Hazel, A. L. & Heil, M. (2003) Three-dimensional airway reopening: The steady propagation of a semi-infinite bubble into a buckled elastic tube. Journal of Fluid Mechanics (in press)

We consider the steady propagation of an air finger into a buckled elastic tube initially filled with viscous fluid. This study is motivated by the physiological problem of pulmonary airway reopening. The system is modelled using geometrically non-linear, Kirchhoff-Love shell theory coupled to the free-surface Stokes equations. The resulting three-dimensional fluid-structure-interaction problem is solved numerically by a fully-coupled finite element method.

The system is governed by three dimensionless parameters: (i) the Capillary number, Ca = mu U /sigma*, represents the ratio of viscous to surface-tension forces, where mu is the fluid viscosity, U is the finger's propagation speed and sigma* is the surface tension at the air-liquid interface; (ii) sigma = sigma*/(RK) represents the ratio of surface tension to elastic forces, where R is the undeformed radius of the tube and K its bending modulus; and (iii) Ainfinity = A*infinity/(4R2), characterises the initial degree of tube collapse, where A*infinity is the cross-sectional area of the tube far ahead of the bubble.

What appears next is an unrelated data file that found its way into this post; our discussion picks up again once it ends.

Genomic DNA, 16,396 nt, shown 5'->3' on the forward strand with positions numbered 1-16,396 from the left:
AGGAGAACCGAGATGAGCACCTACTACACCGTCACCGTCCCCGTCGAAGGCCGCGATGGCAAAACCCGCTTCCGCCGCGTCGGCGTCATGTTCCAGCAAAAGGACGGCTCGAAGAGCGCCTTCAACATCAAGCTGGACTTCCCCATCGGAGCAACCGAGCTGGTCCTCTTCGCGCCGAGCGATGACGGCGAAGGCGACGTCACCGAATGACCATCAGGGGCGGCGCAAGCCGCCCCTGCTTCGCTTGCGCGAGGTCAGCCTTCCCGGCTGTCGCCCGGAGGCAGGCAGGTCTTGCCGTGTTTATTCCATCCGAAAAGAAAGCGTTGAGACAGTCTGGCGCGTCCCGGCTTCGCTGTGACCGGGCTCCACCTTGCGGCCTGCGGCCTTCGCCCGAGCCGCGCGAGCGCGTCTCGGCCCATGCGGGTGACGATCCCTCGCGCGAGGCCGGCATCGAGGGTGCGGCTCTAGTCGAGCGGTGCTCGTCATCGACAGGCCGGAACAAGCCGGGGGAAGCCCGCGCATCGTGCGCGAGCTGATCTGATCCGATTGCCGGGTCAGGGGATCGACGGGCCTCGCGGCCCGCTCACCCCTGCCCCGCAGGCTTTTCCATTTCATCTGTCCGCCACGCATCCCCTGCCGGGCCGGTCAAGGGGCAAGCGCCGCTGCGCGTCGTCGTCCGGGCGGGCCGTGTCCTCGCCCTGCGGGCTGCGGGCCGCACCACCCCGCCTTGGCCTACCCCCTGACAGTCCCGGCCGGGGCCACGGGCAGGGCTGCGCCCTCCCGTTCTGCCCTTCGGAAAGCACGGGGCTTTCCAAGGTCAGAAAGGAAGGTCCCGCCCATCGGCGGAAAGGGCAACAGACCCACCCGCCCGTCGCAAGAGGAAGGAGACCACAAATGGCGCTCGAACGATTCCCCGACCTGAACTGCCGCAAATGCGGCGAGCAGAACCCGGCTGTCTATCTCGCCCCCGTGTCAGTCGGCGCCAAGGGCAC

The generic behaviour of the system is found to be very similar to that observed in previous two-dimensional models (Gaver et al. 1996, Heil 2000). In particular, we find a two-branch behaviour in the relationship between dimensionless propagation speed, Ca, and dimensionless bubble pressure, pb = p*b/(sigma*/R). At low Ca, a decrease in pb is required to increase the propagation speed. We present a simple model which explains this behaviour and why it occurs in both two and three dimensions. At high Ca, pb increases monotonically with propagation speed and pb is proportional to Ca for sufficiently large values of sigma and Ca. In a frame of reference moving with the finger velocity, an open vortex develops ahead of the bubble tip at low Ca. As Ca increases, the flow topology changes and the vortex disappears.

An increase in dimensional surface tension sigma* causes an increase in the bubble pressure required to drive the air finger at a given speed. pb also increases with A*infinity and higher bubble pressures are required to open less strongly buckled tubes. This unexpected finding could have important physiological ramifications. Furthermore, we find that the maximum wall shear stresses exerted on the airways during reopening may be large enough to damage the lung tissue.

Page last modified: February 28, 2003

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